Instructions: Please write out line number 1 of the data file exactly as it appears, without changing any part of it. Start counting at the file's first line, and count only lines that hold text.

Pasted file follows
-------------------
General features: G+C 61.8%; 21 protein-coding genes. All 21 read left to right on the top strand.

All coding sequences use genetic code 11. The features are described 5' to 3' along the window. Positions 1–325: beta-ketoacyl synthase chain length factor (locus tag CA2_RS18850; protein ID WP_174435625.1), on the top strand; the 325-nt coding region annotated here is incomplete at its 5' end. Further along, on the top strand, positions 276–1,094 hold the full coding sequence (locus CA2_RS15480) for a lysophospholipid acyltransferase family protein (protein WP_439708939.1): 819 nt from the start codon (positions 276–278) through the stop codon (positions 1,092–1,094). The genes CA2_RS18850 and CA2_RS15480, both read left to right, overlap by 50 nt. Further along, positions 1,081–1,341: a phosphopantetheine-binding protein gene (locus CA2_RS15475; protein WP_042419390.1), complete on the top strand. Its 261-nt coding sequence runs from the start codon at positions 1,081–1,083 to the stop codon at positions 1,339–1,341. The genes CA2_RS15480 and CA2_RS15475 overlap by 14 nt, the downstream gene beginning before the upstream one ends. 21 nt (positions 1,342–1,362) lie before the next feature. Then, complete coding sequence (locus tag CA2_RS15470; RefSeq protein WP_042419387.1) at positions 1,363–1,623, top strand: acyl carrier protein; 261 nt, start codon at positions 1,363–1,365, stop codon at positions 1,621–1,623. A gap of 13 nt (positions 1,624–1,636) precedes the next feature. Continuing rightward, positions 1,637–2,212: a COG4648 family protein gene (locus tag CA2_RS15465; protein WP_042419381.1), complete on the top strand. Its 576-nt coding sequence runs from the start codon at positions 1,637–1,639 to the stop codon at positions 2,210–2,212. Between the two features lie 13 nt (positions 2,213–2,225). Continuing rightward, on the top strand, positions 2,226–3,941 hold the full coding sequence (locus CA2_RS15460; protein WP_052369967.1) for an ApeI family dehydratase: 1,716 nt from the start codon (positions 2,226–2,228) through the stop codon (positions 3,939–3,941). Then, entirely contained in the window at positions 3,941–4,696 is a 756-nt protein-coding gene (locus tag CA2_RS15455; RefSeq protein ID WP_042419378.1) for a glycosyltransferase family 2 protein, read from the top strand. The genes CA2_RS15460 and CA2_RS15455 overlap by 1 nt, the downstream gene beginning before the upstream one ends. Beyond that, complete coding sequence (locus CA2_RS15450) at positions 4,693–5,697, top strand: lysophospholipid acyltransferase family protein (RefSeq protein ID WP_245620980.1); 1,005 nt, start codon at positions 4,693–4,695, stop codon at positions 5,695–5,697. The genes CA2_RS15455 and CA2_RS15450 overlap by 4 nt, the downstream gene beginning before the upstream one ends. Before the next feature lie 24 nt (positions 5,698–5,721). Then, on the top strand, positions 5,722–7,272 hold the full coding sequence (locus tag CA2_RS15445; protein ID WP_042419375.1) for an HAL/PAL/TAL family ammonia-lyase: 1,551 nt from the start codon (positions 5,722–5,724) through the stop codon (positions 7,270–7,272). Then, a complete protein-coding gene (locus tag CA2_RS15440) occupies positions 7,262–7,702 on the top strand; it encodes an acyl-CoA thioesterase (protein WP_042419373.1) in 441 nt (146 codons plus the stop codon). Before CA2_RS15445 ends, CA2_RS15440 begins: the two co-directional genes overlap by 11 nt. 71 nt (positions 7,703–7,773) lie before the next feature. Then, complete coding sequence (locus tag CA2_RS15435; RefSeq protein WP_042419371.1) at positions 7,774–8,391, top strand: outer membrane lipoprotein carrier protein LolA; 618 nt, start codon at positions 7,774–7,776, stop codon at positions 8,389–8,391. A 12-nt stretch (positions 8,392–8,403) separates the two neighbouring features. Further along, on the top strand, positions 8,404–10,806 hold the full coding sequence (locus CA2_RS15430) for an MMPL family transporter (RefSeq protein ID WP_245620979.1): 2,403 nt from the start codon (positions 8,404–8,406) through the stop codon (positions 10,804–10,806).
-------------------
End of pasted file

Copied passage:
General features: G+C 61.8%; 21 protein-coding genes. All 21 read left to right on the top strand.